Employers in the U.S. probably added fewer workers in October and the jobless rate rose for the first time in five months as the effects of the partial federal government shutdown rippled through the labor market, economists said before a report today.
Payrolls increased by 120,000 following a 148,000 gain the prior month, according to the median forecast of 91 economists in a Bloomberg survey. Unemployment climbed to 7.3 percent from an almost five-year low of 7.2 percent as federal workers were furloughed during the 16-day closing, economists projected.
The fiscal impasse in Washington may have prompted some private employers to reconsider hiring plans or send workers home altogether, making it difficult for the economy to gain traction. The Federal Reserve has put off plans to begin reining in record monetary stimulus as demand shows signs of cooling and job gains lag behind the average in the first half of the year.
“The labor market is one that is improving but at what remains a frustratingly slow pace,” said Richard Moody, chief economist at Regions Financial Corp. in Birmingham, Alabama. “Payrolls had started to slow a little bit before the shutdown. We need the overall rate of growth to pick up.”
The Labor Department figures, which were delayed by the shutdown and originally slated for Nov. 1, will be released at 8:30 a.m. in Washington. Bloomberg survey estimates for payrolls ranged from increases of 50,000 to 175,000.
Forecasts for the unemployment rate, derived from a separate Labor Department survey of households, ranged from 7.2 percent to 7.6 percent.
As many as 800,000 federal workers were furloughed during last month’s government shutdown. The Labor Department, in its survey of 60,000 households, will extrapolate the effects of the impasse to arrive at the unemployment rate. Americans who weren’t working during the week spanning Oct. 6 to Oct. 12 were counted in the household survey as unemployed, even if they received, or anticipated getting, pay retroactively, based on a statement from the Bureau of Labor Statistics.
The survey of employers was probably less affected by the lapse in appropriations. That poll references the pay period that includes the 12th of the month, and anyone receiving pay for any part of that time will be counted as having a job, the Labor Department said. Furloughed employees of government agencies were guaranteed back pay for the entire shutdown.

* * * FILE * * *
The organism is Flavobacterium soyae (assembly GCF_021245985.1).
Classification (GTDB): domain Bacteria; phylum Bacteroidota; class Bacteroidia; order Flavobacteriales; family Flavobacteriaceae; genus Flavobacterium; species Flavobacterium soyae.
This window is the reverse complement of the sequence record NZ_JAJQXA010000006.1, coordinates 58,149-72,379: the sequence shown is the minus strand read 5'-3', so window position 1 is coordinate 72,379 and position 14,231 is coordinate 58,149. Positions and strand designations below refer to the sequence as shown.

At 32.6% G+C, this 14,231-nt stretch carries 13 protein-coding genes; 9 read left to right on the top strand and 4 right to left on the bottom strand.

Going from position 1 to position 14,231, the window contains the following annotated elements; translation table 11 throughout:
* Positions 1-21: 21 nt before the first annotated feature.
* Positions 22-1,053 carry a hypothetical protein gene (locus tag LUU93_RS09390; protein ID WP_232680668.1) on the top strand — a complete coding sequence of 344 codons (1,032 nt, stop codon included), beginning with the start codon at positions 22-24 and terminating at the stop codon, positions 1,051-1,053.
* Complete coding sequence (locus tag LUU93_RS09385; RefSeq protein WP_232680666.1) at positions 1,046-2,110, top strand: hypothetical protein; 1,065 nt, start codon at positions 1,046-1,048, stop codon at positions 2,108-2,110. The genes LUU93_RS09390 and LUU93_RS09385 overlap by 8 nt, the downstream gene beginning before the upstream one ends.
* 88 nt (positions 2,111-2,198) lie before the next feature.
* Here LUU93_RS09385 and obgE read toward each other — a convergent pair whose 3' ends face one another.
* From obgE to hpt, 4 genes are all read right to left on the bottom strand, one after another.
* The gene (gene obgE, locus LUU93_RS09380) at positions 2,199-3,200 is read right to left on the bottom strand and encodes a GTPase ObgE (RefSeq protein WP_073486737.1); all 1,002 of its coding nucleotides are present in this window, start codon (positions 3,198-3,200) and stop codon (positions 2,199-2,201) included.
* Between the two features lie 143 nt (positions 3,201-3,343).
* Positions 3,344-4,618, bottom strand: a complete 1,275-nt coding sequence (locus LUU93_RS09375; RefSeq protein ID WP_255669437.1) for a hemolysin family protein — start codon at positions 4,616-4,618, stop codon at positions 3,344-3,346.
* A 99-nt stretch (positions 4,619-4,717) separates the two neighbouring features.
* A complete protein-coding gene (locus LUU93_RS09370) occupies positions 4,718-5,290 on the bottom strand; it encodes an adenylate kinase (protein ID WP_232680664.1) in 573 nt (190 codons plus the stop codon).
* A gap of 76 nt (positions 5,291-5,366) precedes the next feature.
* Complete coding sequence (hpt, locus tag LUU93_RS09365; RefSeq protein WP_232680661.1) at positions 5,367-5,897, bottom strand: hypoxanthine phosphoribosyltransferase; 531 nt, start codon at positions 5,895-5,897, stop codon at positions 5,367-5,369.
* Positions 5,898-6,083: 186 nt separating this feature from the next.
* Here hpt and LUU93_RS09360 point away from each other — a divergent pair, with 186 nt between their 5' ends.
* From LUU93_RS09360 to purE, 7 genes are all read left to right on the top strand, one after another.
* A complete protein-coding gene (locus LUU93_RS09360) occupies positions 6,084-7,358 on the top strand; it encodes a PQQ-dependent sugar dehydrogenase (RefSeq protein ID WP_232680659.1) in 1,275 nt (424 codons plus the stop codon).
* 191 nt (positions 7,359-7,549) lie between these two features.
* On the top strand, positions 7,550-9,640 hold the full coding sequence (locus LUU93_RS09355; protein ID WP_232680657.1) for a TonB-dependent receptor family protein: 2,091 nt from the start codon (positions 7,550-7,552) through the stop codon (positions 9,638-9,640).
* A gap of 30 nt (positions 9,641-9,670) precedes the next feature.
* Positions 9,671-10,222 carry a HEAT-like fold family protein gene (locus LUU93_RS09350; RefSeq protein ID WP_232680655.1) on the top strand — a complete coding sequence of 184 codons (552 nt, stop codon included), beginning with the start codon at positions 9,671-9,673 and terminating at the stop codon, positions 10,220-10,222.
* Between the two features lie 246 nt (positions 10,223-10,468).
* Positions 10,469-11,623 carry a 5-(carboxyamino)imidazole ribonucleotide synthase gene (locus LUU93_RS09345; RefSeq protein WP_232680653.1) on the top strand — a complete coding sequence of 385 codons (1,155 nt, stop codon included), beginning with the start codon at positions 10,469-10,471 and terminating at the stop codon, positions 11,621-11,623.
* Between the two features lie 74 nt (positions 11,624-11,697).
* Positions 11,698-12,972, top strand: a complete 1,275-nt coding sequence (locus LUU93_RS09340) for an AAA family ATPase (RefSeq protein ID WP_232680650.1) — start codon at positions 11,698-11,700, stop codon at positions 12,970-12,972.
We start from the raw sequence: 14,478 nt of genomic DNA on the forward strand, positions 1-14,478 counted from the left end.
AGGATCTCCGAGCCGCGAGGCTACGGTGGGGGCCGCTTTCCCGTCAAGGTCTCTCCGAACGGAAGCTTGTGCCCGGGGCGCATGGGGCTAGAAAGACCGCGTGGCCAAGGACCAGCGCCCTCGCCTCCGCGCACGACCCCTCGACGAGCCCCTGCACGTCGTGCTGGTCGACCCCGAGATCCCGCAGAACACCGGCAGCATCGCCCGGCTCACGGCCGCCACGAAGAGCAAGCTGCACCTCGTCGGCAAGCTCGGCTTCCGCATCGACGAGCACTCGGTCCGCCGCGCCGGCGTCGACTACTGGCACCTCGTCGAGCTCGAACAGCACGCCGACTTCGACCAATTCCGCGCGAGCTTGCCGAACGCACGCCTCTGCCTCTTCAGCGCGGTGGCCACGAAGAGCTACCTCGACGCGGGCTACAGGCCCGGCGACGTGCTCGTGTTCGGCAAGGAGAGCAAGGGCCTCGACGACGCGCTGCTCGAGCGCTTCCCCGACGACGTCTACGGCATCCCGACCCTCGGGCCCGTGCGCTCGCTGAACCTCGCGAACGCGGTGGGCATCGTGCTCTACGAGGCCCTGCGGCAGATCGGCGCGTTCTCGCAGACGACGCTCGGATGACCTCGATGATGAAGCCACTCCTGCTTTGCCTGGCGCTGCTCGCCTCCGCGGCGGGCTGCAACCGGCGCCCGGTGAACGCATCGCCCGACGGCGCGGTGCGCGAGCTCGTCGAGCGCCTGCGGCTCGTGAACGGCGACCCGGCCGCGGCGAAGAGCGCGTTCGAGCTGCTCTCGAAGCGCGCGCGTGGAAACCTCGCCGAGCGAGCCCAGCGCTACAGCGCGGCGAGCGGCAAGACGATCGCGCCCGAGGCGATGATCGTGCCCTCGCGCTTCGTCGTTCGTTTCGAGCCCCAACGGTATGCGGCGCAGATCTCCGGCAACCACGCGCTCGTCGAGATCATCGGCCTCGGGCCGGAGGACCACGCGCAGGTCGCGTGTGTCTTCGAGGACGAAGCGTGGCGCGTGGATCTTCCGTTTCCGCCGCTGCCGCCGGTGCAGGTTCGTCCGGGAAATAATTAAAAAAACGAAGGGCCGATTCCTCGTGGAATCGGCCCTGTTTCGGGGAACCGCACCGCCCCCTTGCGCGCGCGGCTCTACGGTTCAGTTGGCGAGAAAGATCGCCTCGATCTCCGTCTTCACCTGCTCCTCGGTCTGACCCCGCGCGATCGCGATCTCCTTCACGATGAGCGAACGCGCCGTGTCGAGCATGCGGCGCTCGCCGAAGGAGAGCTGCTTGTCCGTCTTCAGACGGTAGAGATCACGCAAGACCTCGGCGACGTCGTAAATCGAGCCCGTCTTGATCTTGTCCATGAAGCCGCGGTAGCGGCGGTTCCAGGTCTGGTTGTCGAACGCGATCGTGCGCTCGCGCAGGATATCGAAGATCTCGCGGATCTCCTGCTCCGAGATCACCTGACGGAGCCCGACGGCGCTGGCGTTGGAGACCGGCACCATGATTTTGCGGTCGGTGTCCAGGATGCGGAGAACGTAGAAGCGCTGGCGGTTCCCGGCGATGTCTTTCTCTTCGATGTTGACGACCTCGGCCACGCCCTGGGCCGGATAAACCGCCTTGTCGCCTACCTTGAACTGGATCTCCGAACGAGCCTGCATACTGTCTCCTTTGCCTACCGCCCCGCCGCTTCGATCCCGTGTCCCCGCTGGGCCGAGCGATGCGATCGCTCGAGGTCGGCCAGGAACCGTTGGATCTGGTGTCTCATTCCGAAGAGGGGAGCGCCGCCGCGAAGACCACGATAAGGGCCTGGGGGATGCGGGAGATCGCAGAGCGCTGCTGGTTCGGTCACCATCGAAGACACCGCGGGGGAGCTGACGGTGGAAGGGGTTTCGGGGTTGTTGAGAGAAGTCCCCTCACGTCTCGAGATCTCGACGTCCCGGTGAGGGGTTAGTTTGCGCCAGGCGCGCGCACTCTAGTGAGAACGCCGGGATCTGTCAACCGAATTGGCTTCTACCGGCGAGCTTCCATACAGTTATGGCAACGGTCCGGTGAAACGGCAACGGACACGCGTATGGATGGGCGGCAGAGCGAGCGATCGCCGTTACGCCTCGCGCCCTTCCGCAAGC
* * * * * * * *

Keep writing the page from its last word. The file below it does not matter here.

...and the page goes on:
Private hiring, which excludes government agencies, probably increased 125,000 in October, almost matching an advance of 126,000 the month before, economists projected. Manufacturing payrolls increased by 5,000 after a 2,000 gain the month before, according to the Bloomberg survey.
Amazon.com Inc. is among those hiring. The world’s largest online retailer is creating more than 70,000 full-time seasonal jobs in its U.S. fulfillment centers during the holidays to meet increased demand and expects to convert “thousands” of those positions to permanent roles after the season ends as the Seattle-based company did in 2012, according to a statement.
In the three months ended in September, payrolls climbed 143,000 on average, less than the 195,000-a-month gain in the first half of 2013.
A report yesterday showed household purchases and business spending on equipment slowed in the third quarter, even as buildup in inventories unexpectedly boosted the pace of economic growth.
The 2.8 percent annualized gain in gross domestic product followed a 2.5 percent increase in the prior three months, Commerce Department figures showed. Final sales, which exclude unsold goods, rose 2 percent in the third quarter as consumer spending climbed at the slowest pace since 2011 and corporate investment fell.
Economists trimmed their fourth-quarter growth forecasts after the shutdown, to a 2 percent annualized rate. At the start of the budget impasse, the median forecast in a Bloomberg survey called for a 2.4 percent pace.
“We think that there is an ongoing trend of gradual improvement in the labor market that has been temporarily interrupted by distortions caused by the government shutdown,” economists led by Ward McCarthy at Jefferies LLC in New York wrote in a Nov. 6 note to clients.
While the labor market has shown improvement, companies need to see stronger demand to justify adding more workers. Limited income growth in the U.S. has restrained consumer spending, with companies such as Hallmark Cards Inc. adjusting payrolls to cut costs.
The Kansas City, Missouri-based closely held company is eliminating as many as 250 positions through the end of 2014 as it streamlines the development process for its greeting cards and exits its party business, which sells products such as plates, paper cups and napkins, according to a Nov. 4 statement.
To contact the editor responsible for this story: Christopher Wellisz at email@example.com